There is a special room in hell that needs to be renamed The Vitter in dishonor of the senator from Louisiana. Sen. David Vitter introduced a provision into the already lean farm bill (which was already reducing by over five million in the Senate, over 20 million in the House) which would kick off any person who had served jail time for a violent offense. Regardless of the fact that they had already paid their debts to society and would find even meager work hard to find. I suppose that the past means something to a man who had a few, let’s call them “youthful indiscretions”, himself. I guess he considers prostitution a victim-less crime, though. No wait, he doesn’t care about victims or all kinds of violence – he only cares about a certain type of violence. Particularly that perpetrated by poor people.
Not the violence committed by corporations who dump toxics into our water, air, or land. Not the kind of violence done by legislators who try to block poor childrens’ access to medical coverage (yeah, he’s that evil). Not the kind of violence done to young people by keeping them ignorant of the safe sex options due to a misguided attempt to keep them pure from non-marital sex – something he sure couldn’t keep up (Yes. Evil). Not the kind of violence that makes it easier for military contractors to not face charges for rapes that happen on their watch (but to his credit, he felt Haliburton was unfairly targeted. Yep. That kind of evil). Not the kind of violence that makes it harder for the very poor and homeless to be able to receive and give phone calls so that they may connect with their resources, families, and job leads (Again, that kind of evil). Not the kind of violence done by corporations and government bodies that allow children to starve or live in food insecurity.
For that matter, he certainly does not care to follow the kind of violence that allows tens of millions of guns to spread around the nation. Not the kind of violence that leaves the vast majority of sexual violence unaccounted for. Not the kind of violence that starts wars or bombs children.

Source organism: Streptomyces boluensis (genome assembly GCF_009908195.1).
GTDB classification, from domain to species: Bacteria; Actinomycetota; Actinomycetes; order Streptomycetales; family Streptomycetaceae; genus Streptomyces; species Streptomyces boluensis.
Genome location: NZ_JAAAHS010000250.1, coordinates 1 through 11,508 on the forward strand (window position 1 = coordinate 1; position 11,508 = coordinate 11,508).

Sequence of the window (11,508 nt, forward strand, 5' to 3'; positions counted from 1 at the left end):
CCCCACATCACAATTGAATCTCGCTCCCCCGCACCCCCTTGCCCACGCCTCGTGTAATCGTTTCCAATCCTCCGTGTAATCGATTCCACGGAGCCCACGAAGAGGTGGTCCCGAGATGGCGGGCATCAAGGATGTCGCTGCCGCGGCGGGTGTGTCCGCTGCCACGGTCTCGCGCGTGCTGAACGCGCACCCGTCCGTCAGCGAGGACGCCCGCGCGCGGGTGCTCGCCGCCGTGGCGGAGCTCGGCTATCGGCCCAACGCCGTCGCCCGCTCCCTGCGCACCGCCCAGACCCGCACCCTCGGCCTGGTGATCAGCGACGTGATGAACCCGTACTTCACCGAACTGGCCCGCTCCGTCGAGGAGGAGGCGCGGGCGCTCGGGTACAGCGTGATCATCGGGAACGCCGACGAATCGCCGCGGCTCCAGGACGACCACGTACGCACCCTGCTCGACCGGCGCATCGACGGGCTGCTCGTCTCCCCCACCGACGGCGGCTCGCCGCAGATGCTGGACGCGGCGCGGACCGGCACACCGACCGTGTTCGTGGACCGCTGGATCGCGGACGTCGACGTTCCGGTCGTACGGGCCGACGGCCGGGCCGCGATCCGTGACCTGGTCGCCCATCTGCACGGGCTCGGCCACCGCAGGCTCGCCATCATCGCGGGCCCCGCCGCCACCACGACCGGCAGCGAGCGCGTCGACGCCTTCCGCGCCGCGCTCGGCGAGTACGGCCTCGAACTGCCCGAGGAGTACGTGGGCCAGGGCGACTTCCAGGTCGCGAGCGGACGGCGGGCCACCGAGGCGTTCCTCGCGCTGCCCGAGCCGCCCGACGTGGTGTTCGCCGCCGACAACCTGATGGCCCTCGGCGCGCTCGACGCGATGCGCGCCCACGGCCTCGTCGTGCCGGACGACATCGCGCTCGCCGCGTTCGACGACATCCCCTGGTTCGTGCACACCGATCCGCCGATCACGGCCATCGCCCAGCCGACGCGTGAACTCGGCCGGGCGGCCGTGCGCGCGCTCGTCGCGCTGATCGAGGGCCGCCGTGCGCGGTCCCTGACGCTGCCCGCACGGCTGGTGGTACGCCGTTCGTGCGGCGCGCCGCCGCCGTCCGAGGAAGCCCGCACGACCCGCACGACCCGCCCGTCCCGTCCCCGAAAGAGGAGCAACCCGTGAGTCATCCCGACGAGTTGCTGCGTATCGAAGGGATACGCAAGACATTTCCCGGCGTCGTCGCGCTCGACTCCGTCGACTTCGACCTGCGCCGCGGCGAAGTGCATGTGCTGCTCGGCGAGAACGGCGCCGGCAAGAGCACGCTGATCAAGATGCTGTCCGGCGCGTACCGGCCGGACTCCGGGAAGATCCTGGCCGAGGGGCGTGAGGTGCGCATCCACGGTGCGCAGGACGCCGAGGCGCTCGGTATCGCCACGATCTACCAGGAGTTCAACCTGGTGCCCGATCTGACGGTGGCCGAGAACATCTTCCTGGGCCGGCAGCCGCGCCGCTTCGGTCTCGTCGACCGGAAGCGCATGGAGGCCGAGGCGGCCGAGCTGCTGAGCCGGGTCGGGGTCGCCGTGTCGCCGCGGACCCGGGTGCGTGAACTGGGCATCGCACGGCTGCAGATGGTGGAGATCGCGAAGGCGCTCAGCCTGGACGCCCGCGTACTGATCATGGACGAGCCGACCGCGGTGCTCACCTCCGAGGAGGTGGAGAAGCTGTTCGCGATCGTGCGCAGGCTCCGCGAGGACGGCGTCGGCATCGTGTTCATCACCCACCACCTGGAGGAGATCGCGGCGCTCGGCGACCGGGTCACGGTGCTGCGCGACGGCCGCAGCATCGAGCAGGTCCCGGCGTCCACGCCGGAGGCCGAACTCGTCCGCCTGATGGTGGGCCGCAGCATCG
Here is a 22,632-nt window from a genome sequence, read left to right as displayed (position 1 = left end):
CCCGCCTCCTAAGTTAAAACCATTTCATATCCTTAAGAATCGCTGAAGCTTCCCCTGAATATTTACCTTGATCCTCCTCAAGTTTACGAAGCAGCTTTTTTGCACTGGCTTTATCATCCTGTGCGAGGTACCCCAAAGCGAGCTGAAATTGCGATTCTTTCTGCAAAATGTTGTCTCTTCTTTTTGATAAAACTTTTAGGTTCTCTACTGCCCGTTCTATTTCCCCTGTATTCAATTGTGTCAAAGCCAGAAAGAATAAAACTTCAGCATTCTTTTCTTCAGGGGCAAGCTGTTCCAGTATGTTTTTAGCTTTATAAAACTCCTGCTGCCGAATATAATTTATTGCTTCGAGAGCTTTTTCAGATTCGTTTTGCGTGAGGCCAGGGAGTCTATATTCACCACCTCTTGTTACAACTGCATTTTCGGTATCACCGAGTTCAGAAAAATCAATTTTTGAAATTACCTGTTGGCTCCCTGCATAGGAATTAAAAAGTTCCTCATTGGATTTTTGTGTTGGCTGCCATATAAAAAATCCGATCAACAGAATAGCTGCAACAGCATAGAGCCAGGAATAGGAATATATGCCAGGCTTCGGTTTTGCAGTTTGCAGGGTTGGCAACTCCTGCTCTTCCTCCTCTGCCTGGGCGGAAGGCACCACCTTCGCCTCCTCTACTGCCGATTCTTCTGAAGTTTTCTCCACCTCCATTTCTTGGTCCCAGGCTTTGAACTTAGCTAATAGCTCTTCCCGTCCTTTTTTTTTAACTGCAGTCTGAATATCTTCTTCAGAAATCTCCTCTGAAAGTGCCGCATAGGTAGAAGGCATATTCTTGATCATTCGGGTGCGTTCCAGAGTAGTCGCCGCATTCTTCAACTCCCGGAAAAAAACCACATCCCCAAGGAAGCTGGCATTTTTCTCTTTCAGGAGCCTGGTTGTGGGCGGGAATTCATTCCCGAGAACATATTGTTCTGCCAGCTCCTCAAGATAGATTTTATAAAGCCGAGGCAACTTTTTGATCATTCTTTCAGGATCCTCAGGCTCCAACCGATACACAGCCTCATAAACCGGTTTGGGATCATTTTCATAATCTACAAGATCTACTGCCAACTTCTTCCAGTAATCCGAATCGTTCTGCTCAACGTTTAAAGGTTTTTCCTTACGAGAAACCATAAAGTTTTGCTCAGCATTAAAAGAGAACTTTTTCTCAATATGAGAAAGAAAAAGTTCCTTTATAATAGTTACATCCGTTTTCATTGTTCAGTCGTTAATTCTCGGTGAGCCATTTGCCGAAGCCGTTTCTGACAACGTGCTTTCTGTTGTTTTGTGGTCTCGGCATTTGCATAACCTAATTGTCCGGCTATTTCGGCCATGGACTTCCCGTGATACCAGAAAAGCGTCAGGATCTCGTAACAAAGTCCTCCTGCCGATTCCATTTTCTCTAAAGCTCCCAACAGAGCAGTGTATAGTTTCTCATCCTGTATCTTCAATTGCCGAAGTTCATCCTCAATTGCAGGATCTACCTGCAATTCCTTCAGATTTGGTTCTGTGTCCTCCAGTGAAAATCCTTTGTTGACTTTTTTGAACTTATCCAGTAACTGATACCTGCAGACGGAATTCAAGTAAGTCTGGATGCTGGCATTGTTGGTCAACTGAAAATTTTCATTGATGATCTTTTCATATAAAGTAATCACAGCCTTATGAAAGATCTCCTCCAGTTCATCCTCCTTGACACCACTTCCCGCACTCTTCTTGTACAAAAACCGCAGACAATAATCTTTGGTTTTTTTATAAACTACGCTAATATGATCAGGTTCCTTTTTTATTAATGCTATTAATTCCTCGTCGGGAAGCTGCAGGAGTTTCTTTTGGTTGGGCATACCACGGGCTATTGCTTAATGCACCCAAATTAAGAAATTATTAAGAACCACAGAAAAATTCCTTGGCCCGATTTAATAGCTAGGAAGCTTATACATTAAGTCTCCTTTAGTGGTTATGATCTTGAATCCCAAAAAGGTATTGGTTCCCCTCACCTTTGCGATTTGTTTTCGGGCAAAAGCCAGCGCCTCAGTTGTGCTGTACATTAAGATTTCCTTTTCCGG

No, these types of violence kill millions and endanger billions yearly. But they’re not perpetuated by the poor, nor usually by people of color. The kind of violence that the poor are involved in? That people of color are disproportionately faulted for? That is the kind of violence that apparently needs to be starved out of existence.
It is not the kind of measure taken to reduce crime or violence. It won’t protect future victims – and may, along with other methods of alienating ex-felons (and their families) from mainstreamed, Middle Class, or even decent housing and food and medical coverage, lead ex-cons back into their desperation. It’s the reason why we fight to have ex-prisoners’ records expunged when possible. If they were supposed to have done their time and paid their debt to society in solitary confinement, then why do we continue to extract blood from them? Because we are not interested in redemption for the people without, for people of color – only for people with means and people who look like the main power brokers. It’s a Jim Crow for the 21st Century.
But since it doesn’t affect the rich and less so affects the white poor voters that Vitter relies on than their black counterparts (which is a sad reality of modern politics: racial divisiveness used to sanction the War on the Poorest, even if/when the poorest are white) it’s really a win-win for Vitter. He gets to look as if he’s being tough on crime while saving a few million dollars. If some poors (and particularly black poors) get hurt in the process, well, at least they’re not him.
I’m sure Vitter doesn’t care for us to bring up his past. Bring it up and he will assure you that he’s been forgiven and he’s had to live with what he did and he’s found redemption. But the past is the past and we need to look to the future. Unless you’re poor and brown or black.
Then you don’t get forgiveness.
Yeah, he’s that evil. The level of evil that takes his second opportunity as an opportunity to f**k over others who do not get the opportunity to get a second opportunity.
And the worst part? Nobody bothered stopping him. Not a Republican with a conscience. Not a Democrat with a conscience. Nobody on his committee.
It tells you what kind of people our Congress approves of. And since our Congress is elected by we, the people, it tells you a bit about ourselves too.